Friday, May 20, 2011

Less Pink Clouds

I love my dog, a red Texas Blue Lacy, but she has a very high energy level and sometimes I just want it all to stop.

She herds the poor cats, leaving them cowering under the bed in shrimpbowl's room. She stands at the top of the stairs looking out the front window and she barks at passing chimeras. Nasty threatening things, those chimeras, though they are supremely disadvantaged because they don't really exist. She bolts around the house jumping on the carefully-arranged human furniture, which turns out to not be for mere human use after all. They are launching-assist devices.

I think bad things about her. I want to toss her into a volcano and sacrifice her to the canine lava-goddess, eight-armed (or is it eight legged?) Collie, mistress of doggie hell-fire.

Additional thoughts:

If there were some enormous Bank of Dumb-Ass where stupidity was stored like bullion, you can be sure someone would try to rob it.

Far from now many thousands of years in the distant future some David Johanson type is going to dig up what by then will be an ancient container of Cool Whip and it will still be edible.

Some of the surgeons I get to work with specialize in thoracic and esophageal stuff. Tough cases from around the Valley get referred to them. Beware of bariatric surgery.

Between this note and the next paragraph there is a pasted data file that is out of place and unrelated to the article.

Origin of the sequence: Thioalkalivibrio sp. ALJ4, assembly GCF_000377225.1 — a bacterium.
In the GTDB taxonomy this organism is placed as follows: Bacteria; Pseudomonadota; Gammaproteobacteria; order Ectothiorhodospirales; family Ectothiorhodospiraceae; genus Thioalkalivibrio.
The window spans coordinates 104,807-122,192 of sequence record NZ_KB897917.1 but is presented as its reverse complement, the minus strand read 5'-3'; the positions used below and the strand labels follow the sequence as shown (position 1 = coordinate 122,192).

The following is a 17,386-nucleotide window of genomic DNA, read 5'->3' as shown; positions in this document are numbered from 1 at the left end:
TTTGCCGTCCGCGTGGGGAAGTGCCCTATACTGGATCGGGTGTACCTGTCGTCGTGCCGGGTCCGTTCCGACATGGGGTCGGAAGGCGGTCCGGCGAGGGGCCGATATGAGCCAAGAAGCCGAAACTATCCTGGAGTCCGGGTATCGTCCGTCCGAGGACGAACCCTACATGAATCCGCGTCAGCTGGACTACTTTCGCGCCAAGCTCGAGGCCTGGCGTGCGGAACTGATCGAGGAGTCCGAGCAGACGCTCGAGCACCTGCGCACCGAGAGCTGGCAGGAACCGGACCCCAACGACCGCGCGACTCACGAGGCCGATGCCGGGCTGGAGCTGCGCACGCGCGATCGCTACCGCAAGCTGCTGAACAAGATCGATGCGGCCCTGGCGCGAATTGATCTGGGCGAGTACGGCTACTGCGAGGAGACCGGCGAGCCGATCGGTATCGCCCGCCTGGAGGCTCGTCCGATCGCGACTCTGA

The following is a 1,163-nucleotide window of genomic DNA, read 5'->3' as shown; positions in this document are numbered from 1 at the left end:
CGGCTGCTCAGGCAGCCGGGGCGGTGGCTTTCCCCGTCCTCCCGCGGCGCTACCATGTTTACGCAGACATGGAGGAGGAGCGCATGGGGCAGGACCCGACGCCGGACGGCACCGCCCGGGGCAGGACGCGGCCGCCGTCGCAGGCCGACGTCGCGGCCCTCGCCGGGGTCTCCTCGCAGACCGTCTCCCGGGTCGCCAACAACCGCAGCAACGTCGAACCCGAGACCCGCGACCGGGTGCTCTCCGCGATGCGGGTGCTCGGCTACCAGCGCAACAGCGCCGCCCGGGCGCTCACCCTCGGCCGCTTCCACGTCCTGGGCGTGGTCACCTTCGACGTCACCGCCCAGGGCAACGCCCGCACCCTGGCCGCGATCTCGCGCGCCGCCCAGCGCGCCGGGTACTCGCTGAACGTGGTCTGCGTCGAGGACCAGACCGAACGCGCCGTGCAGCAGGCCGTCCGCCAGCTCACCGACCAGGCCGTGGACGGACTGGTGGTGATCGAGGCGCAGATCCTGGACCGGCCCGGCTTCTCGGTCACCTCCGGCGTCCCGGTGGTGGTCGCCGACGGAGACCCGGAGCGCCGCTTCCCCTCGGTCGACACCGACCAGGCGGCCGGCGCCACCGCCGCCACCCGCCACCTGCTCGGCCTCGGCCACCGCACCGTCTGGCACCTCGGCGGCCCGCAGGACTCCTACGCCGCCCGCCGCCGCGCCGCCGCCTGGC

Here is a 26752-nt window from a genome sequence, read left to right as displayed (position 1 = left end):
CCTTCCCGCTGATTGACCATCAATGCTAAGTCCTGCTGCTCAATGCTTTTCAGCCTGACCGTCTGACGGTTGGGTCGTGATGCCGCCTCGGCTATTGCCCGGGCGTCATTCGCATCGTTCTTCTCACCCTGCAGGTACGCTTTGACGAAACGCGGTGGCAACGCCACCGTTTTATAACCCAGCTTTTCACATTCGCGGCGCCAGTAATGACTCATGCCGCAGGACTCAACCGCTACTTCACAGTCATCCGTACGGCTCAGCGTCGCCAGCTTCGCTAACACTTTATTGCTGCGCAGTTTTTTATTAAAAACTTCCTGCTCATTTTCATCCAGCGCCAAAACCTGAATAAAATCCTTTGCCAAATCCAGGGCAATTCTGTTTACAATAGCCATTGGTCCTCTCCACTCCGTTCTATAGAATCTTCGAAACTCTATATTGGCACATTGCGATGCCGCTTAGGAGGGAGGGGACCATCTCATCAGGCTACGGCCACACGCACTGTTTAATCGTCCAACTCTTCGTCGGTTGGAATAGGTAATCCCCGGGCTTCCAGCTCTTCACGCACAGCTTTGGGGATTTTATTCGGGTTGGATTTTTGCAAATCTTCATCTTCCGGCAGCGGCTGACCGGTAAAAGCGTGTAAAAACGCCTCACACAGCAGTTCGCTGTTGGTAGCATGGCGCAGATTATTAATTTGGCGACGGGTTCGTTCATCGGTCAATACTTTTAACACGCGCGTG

I am actually a big fan of bariatric surgery. When I see a morbidly obese person, I do not think "that person needs to seriously cut back on the Mars Bars." Instead I think "that person needs surgery." It's really the only way some people, those who are just plain genetically determined to be fat, can successfully get their weight down. A good bariatric surgeon can help people get their lives back from the hellish brink of morbid obesity, at least until they invent some sort of recombinant-DNA kit that you can buy at CostCo to make you into a Lance Armstrong or Calista Flockheart type.

The problem is that not all bariatric surgeons are the same.

This poor guy had some major fuck-ups in his original bariatric surgery and he ended up with segments of necrotic bowel that had to be removed. After that he couldn't eat at all, and his nutrition was maintained intravenously for months before he had recovered enough strength to undergo restorative procedures. A new Roux-en-Y. A gastroplasty. A distal esophagectomy. Lysis of multiple adhesions. Re-anastomoses of of the esophagus and gastric outlets and a double-anastomosis of duodenal and jejuenal sections. There was more in the surgical report but I cannot remember it all. It went on and on.

They unzipped him. His stapled surgical incision ran down from his sternum all the way to his groin. He had G-tube, a J-tube, a JP drain, a PICC line for TPN and fluids, a peripheral line for antibiotics, an epidural for pain control, and a patient-controlled anesthesia pump for additional pain medication. We ran four pumps (some were double pumps) into him continually.

This didn't have to happen.

If you ever need to consider bariatric surgery please contact me and I will assist you with your search for a surgeon who specializes in these procedures. I might be able to point you in the right direction. There some really really good ones out there. For example, I know these people and they are tres formidable. I've seen their work. They do good things. I know of this surgeon by reputation only, but it's good.

Nurses hear things that you probably don't. Dog whistles.

No comments: